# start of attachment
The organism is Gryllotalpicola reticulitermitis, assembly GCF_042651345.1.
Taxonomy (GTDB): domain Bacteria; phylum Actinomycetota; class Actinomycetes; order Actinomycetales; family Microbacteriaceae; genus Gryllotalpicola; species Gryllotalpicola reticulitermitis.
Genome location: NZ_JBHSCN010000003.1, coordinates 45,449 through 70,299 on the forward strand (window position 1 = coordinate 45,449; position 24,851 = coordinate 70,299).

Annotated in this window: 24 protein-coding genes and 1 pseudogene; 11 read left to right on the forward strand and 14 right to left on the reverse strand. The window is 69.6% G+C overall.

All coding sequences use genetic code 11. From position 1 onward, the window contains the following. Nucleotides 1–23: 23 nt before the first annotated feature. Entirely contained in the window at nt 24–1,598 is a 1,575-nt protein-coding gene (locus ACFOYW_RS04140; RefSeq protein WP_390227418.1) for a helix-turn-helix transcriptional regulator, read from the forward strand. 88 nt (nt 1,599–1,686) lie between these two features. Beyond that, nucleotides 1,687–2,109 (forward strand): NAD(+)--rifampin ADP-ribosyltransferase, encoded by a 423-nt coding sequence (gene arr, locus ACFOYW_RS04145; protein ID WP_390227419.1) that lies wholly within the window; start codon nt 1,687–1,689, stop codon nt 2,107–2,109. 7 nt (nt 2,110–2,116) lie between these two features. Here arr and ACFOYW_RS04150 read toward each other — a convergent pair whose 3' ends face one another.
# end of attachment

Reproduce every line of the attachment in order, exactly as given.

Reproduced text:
The organism is Gryllotalpicola reticulitermitis, assembly GCF_042651345.1.
Taxonomy (GTDB): domain Bacteria; phylum Actinomycetota; class Actinomycetes; order Actinomycetales; family Microbacteriaceae; genus Gryllotalpicola; species Gryllotalpicola reticulitermitis.
Genome location: NZ_JBHSCN010000003.1, coordinates 45,449 through 70,299 on the forward strand (window position 1 = coordinate 45,449; position 24,851 = coordinate 70,299).

Annotated in this window: 24 protein-coding genes and 1 pseudogene; 11 read left to right on the forward strand and 14 right to left on the reverse strand. The window is 69.6% G+C overall.

All coding sequences use genetic code 11. From position 1 onward, the window contains the following. Nucleotides 1–23: 23 nt before the first annotated feature. Entirely contained in the window at nt 24–1,598 is a 1,575-nt protein-coding gene (locus ACFOYW_RS04140; RefSeq protein WP_390227418.1) for a helix-turn-helix transcriptional regulator, read from the forward strand. 88 nt (nt 1,599–1,686) lie between these two features. Beyond that, nucleotides 1,687–2,109 (forward strand): NAD(+)--rifampin ADP-ribosyltransferase, encoded by a 423-nt coding sequence (gene arr, locus ACFOYW_RS04145; protein ID WP_390227419.1) that lies wholly within the window; start codon nt 1,687–1,689, stop codon nt 2,107–2,109. 7 nt (nt 2,110–2,116) lie between these two features. Here arr and ACFOYW_RS04150 read toward each other — a convergent pair whose 3' ends face one another.